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IRKUTSK, Our gateway to Baikal

Originally we wanted to take a train from Vladivostok as it is the start or the finish of the Trans Siberian Railway. But then we thought differently of spending four days on the train and decided to fly. We landed in Irkutsk just before midnight, our hostel was booked, so the only thing we needed was a nice taxi. We decided to spend two nights and one day here, enough time to see it all and organise our following journey.

Irkutsk was founded in 1661 on where river Irkut meets Angara. Since its first days the city had two main functions. Firstly it was religious centre of Siberia, Muslim, Jewish, Roman Catholic and Orthodox churches were all placed here. Its second role was a starting place of all tsar’s and exploring expeditions to Siberia. It was also a place through which many caravans to China and Mongolia passed. In mid 18 century it had 13 churches, in the years 1945 to 1956 up to 600 000 Japanese war prisoners lived here.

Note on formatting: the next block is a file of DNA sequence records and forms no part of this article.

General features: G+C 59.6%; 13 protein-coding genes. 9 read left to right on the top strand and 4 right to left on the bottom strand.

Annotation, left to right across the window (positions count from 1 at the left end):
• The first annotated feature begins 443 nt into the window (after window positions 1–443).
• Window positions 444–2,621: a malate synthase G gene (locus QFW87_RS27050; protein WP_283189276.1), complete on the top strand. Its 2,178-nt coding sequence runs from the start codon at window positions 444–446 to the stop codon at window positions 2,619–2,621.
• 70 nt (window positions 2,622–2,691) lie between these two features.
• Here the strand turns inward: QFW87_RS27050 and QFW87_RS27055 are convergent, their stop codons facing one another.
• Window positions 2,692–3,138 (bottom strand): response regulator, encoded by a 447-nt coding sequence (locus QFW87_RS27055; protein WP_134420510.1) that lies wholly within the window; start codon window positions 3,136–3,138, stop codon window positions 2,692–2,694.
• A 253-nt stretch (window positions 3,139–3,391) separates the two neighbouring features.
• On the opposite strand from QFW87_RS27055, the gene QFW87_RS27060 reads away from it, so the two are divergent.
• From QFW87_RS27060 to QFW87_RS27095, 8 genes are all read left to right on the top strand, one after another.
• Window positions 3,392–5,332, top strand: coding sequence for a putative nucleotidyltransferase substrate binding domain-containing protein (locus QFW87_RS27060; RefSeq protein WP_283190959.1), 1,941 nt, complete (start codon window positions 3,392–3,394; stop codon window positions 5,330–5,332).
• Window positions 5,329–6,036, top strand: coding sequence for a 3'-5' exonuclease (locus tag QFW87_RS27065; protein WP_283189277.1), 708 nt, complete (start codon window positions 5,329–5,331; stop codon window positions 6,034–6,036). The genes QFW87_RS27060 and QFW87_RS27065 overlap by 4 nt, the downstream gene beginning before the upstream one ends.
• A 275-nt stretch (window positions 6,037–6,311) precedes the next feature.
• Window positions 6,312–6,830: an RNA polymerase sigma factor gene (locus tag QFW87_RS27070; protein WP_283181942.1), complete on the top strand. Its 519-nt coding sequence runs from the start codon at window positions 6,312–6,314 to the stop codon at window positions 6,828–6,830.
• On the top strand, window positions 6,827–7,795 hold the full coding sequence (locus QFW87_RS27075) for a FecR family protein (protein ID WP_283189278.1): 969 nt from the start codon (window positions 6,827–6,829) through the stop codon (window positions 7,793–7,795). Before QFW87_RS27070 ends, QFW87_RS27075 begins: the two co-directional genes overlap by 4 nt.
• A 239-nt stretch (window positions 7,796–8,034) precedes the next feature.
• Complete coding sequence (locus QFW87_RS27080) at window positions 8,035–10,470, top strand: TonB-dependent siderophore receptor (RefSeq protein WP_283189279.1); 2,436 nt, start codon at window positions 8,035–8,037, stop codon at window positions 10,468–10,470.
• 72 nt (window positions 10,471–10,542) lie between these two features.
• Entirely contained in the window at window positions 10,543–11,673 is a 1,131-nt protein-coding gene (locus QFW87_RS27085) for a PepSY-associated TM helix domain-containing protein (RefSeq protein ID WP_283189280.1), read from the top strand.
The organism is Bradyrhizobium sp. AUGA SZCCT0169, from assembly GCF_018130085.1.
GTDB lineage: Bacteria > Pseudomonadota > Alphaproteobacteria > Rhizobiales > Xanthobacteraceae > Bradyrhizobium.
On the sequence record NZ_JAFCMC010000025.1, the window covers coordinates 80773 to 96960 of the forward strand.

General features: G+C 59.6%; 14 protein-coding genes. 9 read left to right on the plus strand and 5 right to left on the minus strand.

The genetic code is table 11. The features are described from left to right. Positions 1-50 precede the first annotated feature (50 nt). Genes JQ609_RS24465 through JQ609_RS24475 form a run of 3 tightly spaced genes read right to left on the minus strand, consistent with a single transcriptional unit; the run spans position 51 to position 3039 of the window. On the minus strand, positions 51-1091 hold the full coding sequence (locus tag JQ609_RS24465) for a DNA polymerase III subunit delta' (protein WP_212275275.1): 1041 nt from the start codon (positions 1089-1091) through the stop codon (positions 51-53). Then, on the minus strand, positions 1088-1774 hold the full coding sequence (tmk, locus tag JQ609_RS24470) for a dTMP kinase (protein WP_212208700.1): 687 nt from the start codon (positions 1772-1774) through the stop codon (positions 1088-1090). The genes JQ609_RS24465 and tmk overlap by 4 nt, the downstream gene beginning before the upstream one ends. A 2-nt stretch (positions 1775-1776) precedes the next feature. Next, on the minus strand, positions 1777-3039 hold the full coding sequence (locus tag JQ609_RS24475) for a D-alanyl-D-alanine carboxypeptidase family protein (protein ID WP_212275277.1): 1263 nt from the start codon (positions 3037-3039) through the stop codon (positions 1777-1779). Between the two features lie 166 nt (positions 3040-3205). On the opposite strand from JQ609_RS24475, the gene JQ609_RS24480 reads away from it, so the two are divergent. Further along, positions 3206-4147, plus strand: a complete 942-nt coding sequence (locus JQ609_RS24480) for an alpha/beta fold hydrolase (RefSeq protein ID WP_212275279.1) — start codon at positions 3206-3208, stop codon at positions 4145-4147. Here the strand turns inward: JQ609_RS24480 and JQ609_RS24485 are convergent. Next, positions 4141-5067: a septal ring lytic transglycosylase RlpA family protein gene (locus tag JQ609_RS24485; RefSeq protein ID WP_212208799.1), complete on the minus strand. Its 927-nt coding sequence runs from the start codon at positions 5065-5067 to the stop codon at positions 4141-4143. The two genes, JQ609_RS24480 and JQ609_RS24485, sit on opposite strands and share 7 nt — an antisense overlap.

Our exploration was very random. We started with a visit to local tourists centre located among beautiful historic wooden buildings. We wanted to see more, sadly Irkutsk turned out not to be a town full of picturesque wooden buildings with lace like features around window frames and under roofs.

Later we found out that in July 1879 a big fire lasted three days during which 3 500 wooden buildings were burned as well as 105 brick ones. 15 000 people lost their roof. The heath was so strong that a church bell made of coper melded and dropped to ground in a heap which weighed 1000 pud (about 16 500 kg).

Following this, wooden building within the town centre were banned, within two years most was rebuilt in stones.

To give our exploration some direction we decided to follow a statue trail from the map. This allowed us to see an interesting mixture of architecture styles of old, new, nice, ugly, wooden and stone, embarkments, and of course, we met a tourist, too.

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